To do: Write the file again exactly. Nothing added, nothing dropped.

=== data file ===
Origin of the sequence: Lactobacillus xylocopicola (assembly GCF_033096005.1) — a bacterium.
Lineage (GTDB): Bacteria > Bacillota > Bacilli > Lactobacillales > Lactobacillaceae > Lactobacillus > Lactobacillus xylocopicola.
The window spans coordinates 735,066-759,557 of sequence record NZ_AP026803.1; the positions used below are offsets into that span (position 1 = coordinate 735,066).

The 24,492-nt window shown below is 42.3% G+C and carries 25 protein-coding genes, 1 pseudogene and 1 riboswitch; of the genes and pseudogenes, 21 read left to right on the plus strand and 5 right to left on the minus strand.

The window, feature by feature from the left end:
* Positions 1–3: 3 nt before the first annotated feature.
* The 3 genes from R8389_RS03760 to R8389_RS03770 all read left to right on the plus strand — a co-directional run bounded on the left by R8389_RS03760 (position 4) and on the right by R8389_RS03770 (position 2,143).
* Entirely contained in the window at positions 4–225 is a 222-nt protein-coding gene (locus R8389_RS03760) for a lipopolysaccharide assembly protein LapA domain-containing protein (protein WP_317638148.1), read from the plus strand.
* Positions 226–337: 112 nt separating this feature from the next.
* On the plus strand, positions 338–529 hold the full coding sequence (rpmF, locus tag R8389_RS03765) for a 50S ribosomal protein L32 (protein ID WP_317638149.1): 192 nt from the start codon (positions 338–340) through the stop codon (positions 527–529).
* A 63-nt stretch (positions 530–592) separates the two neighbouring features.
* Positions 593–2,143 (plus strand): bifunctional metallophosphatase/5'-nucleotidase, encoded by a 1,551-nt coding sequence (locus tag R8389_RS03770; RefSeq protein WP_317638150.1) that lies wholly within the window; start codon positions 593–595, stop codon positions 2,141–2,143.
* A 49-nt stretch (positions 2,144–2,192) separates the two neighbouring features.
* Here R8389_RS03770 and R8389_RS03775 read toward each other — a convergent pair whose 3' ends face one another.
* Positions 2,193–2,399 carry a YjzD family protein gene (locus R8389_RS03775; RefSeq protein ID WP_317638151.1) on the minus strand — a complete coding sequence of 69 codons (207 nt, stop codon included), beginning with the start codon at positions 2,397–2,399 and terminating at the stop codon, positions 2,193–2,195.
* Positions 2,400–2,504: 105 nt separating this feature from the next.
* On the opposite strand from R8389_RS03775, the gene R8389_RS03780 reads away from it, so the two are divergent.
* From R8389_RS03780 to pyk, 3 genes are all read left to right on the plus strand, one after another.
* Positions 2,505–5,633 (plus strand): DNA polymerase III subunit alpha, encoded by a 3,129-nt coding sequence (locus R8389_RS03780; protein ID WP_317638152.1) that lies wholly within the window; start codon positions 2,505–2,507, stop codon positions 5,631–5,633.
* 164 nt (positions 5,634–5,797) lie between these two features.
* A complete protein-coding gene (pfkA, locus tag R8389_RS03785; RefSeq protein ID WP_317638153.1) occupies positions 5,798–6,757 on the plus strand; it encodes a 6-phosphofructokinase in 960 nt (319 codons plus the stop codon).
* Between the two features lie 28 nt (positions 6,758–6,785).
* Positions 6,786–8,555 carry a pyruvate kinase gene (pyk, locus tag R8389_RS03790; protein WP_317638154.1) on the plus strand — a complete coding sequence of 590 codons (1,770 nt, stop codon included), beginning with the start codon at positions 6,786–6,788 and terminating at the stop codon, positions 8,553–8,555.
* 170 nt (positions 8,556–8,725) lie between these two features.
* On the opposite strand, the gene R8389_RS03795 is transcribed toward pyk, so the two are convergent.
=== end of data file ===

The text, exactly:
Origin of the sequence: Lactobacillus xylocopicola (assembly GCF_033096005.1) — a bacterium.
Lineage (GTDB): Bacteria > Bacillota > Bacilli > Lactobacillales > Lactobacillaceae > Lactobacillus > Lactobacillus xylocopicola.
The window spans coordinates 735,066-759,557 of sequence record NZ_AP026803.1; the positions used below are offsets into that span (position 1 = coordinate 735,066).

The 24,492-nt window shown below is 42.3% G+C and carries 25 protein-coding genes, 1 pseudogene and 1 riboswitch; of the genes and pseudogenes, 21 read left to right on the plus strand and 5 right to left on the minus strand.

The window, feature by feature from the left end:
* Positions 1–3: 3 nt before the first annotated feature.
* The 3 genes from R8389_RS03760 to R8389_RS03770 all read left to right on the plus strand — a co-directional run bounded on the left by R8389_RS03760 (position 4) and on the right by R8389_RS03770 (position 2,143).
* Entirely contained in the window at positions 4–225 is a 222-nt protein-coding gene (locus R8389_RS03760) for a lipopolysaccharide assembly protein LapA domain-containing protein (protein WP_317638148.1), read from the plus strand.
* Positions 226–337: 112 nt separating this feature from the next.
* On the plus strand, positions 338–529 hold the full coding sequence (rpmF, locus tag R8389_RS03765) for a 50S ribosomal protein L32 (protein ID WP_317638149.1): 192 nt from the start codon (positions 338–340) through the stop codon (positions 527–529).
* A 63-nt stretch (positions 530–592) separates the two neighbouring features.
* Positions 593–2,143 (plus strand): bifunctional metallophosphatase/5'-nucleotidase, encoded by a 1,551-nt coding sequence (locus tag R8389_RS03770; RefSeq protein WP_317638150.1) that lies wholly within the window; start codon positions 593–595, stop codon positions 2,141–2,143.
* A 49-nt stretch (positions 2,144–2,192) separates the two neighbouring features.
* Here R8389_RS03770 and R8389_RS03775 read toward each other — a convergent pair whose 3' ends face one another.
* Positions 2,193–2,399 carry a YjzD family protein gene (locus R8389_RS03775; RefSeq protein ID WP_317638151.1) on the minus strand — a complete coding sequence of 69 codons (207 nt, stop codon included), beginning with the start codon at positions 2,397–2,399 and terminating at the stop codon, positions 2,193–2,195.
* Positions 2,400–2,504: 105 nt separating this feature from the next.
* On the opposite strand from R8389_RS03775, the gene R8389_RS03780 reads away from it, so the two are divergent.
* From R8389_RS03780 to pyk, 3 genes are all read left to right on the plus strand, one after another.
* Positions 2,505–5,633 (plus strand): DNA polymerase III subunit alpha, encoded by a 3,129-nt coding sequence (locus R8389_RS03780; protein ID WP_317638152.1) that lies wholly within the window; start codon positions 2,505–2,507, stop codon positions 5,631–5,633.
* 164 nt (positions 5,634–5,797) lie between these two features.
* A complete protein-coding gene (pfkA, locus tag R8389_RS03785; RefSeq protein ID WP_317638153.1) occupies positions 5,798–6,757 on the plus strand; it encodes a 6-phosphofructokinase in 960 nt (319 codons plus the stop codon).
* Between the two features lie 28 nt (positions 6,758–6,785).
* Positions 6,786–8,555 carry a pyruvate kinase gene (pyk, locus tag R8389_RS03790; protein WP_317638154.1) on the plus strand — a complete coding sequence of 590 codons (1,770 nt, stop codon included), beginning with the start codon at positions 6,786–6,788 and terminating at the stop codon, positions 8,553–8,555.
* 170 nt (positions 8,556–8,725) lie between these two features.
* On the opposite strand, the gene R8389_RS03795 is transcribed toward pyk, so the two are convergent.